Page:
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Hunt Like a Pro: 5 Tips to Getting Hired by the Federal Government

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The most satisfying job is one that lets you make a difference in the world—or more specifically, in your own country. If you have a disposition for public service, you could be perfect for a federal job. Working for the government is a viable career track, especially when so many federal employees are due for retirement.

Hunting for a job with the Federal government is different from searching for an ordinary job. The government has very specific requirements and a thorough screening process. After all, this is no ordinary job—it’s a special position to serve others while building a lucrative and fulfilling career.

Federal Resume Writer has gathered five tips to help you hunt for a federal job. Follow these tips and find could yourself shortlisted for the position you want.

 

  1. Bookmark and Subscribe to Federal Jobs SitesBefore you go out of the house to start job hunting, exhaust all online resources. Get your leads from government websites first. The US government regularly lists job openings on the USAjobs.gov website, covering all kinds of professions from lawyers to agents and other posts. Bookmark this website and read the job posts thoroughly to know the qualifications needed.If you’re targeting a specific agency, subscribe to or regularly visit their website to find out about any job vacancies or movement in the employment ladder. Retirements, expansions and resizing—take note of all these to know when and where you could get hired.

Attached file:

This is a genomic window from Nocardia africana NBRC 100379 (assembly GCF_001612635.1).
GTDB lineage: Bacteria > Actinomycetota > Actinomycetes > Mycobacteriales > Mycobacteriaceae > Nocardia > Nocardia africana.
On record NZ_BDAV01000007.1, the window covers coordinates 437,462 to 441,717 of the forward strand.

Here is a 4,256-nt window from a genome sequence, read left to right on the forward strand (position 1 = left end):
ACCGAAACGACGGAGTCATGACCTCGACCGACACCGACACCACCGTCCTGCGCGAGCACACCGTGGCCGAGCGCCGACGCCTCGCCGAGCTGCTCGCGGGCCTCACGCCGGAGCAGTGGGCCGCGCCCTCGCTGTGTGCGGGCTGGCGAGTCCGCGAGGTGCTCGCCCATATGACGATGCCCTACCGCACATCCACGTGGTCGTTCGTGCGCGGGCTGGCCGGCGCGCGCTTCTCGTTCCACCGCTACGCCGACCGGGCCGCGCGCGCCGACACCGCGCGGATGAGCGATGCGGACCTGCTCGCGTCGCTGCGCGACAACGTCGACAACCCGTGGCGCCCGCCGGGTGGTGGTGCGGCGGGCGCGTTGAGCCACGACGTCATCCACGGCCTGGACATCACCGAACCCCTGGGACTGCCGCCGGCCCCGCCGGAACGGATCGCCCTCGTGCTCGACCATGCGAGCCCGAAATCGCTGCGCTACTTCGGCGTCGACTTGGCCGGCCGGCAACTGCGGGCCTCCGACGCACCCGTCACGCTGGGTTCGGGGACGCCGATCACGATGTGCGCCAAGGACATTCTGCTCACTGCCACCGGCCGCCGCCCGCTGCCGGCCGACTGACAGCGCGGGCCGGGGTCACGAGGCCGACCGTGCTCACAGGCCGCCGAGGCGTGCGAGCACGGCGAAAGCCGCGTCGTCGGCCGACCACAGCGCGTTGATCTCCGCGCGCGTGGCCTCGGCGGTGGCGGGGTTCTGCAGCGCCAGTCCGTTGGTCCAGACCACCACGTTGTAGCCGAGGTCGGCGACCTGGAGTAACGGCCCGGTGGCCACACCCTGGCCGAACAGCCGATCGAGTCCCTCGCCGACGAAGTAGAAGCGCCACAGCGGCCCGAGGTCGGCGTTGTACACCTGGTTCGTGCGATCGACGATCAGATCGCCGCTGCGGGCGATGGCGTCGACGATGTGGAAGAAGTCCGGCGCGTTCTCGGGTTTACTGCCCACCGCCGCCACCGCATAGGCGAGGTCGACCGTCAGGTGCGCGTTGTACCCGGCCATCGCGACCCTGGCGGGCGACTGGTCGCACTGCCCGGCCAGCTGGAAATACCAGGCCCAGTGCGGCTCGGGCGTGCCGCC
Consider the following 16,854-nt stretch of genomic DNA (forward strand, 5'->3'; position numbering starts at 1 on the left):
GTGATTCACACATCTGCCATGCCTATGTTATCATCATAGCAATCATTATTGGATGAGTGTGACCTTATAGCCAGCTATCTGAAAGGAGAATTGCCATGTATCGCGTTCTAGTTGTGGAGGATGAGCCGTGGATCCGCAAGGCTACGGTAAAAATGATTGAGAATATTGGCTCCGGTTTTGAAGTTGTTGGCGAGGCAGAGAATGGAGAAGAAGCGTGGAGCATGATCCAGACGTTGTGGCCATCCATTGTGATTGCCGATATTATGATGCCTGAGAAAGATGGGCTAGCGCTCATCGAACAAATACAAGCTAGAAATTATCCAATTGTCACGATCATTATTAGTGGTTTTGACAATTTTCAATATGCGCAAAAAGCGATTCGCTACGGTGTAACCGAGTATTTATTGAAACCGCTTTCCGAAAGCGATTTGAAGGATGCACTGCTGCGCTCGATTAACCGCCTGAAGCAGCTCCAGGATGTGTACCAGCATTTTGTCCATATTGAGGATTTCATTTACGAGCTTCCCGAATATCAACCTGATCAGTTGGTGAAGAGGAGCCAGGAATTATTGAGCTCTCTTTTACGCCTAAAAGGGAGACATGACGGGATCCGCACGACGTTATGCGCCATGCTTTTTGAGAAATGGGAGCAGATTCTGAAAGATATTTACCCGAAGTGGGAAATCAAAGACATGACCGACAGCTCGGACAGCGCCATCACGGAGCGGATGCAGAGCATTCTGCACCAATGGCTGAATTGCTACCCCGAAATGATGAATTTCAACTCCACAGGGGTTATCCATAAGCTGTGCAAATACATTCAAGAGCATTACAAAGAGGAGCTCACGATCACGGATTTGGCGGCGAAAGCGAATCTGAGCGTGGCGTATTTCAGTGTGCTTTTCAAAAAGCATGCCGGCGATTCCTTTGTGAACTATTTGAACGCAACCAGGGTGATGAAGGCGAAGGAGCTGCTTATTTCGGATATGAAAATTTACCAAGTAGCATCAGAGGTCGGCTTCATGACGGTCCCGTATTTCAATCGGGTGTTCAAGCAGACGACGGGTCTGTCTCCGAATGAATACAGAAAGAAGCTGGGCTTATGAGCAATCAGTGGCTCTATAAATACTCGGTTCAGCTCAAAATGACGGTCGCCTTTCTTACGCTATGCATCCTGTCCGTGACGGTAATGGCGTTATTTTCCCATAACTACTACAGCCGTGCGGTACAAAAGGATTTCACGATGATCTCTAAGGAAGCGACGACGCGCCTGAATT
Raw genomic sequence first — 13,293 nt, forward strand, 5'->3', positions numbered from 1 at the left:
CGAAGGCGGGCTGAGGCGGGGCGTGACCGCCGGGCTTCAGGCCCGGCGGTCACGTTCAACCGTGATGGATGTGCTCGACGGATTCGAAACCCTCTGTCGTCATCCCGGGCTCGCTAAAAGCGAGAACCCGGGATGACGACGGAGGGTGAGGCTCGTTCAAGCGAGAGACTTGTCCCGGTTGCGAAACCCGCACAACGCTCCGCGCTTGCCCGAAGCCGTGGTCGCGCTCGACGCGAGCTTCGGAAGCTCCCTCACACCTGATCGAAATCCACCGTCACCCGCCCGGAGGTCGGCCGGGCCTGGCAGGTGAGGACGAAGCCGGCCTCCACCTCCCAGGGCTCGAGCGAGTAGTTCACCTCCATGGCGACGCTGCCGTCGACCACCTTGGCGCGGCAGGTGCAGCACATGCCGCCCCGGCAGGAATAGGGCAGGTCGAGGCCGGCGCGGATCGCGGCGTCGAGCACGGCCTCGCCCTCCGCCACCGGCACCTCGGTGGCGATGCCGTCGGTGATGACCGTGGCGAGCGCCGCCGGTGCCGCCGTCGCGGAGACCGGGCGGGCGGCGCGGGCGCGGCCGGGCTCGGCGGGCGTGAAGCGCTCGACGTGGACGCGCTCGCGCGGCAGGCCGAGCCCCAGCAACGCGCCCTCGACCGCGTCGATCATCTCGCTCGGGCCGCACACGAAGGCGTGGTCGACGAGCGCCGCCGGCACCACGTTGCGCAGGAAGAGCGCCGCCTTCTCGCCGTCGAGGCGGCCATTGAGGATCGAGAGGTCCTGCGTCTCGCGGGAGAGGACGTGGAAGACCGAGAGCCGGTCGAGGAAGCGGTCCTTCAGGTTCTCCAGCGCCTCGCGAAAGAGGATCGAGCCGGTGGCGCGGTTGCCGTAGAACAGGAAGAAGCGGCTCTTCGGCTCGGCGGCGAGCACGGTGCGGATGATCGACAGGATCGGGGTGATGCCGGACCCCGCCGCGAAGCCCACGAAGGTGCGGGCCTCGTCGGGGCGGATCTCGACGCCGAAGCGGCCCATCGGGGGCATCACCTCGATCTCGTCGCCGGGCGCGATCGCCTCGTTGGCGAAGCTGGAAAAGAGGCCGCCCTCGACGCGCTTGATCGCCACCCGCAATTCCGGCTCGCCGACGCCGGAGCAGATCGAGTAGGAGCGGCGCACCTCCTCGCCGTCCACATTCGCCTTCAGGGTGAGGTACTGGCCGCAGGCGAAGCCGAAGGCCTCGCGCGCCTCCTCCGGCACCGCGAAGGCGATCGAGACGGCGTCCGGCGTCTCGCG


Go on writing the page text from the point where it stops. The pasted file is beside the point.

2. Write a Unique Resume for Every ApplicationWhen most apply for an ordinary job, they usually make a single resume and pass it to different companies. The universal advice is to keep your resume short and sweet.When applying for federal jobs, these rules no longer apply.

    Federal job recruiters look for in-depth summaries of work experience, achievements, strengths, and relevant skills. This means you need to write a resume of around two to five pages, at the least. You also need to customize your resume for each position; you can’t have a one-size-fits-all resume. You would be smart to write a “mother” resume you can tweak and revise for each new application.

  3. Prepare a Checklist and Submit on TimeThe first step in the rigid screening process is simple: throw out all the incomplete applications. If your application is missing an important document or some vital information, you can say goodbye to a callback or an interview.To avoid this situation, make a checklist of all the requirements for every federal job application. The usual documents asked for are college transcripts and Knowledge, Skills, and Abilities (KSA) statements, so prepare these beforehand.

    Gather your documents that fill all the requirements and double-check your list before mailing in your application. Most importantly, submit your application before the deadline and confirm the receipt to make sure the feds have your complete papers on the table.

  4. Apply Immediately after Volunteer or Military ServiceIf you are a PeaceCorps volunteer or an AmeriCorps VISTA member, you have a higher chance of being hired by the federal government. Veterans are also preferred. In 2014, almost one-third of all federal hires were veterans.A federal job is more likely after a successful volunteer or military stint, so make sure to prepare your documents early if you plan to move on to civilian service.
  5. Track Your ApplicationIt may take months before the government gets back on your application, so don’t lose hope. Follow up on your application using your USAjobs.gov account, through email, or via phone. It’s better to get a heads up on the status of your application, rather than idly wait for word.Your persistence can also catch the attention of the agency to which you’ve applied, and may reflect well on your future applications.

Getting hired by the government is not easy, but it’s not impossible either. With the right skills, information, and career coaching, you can be part of the federal government and have more opportunities to serve.

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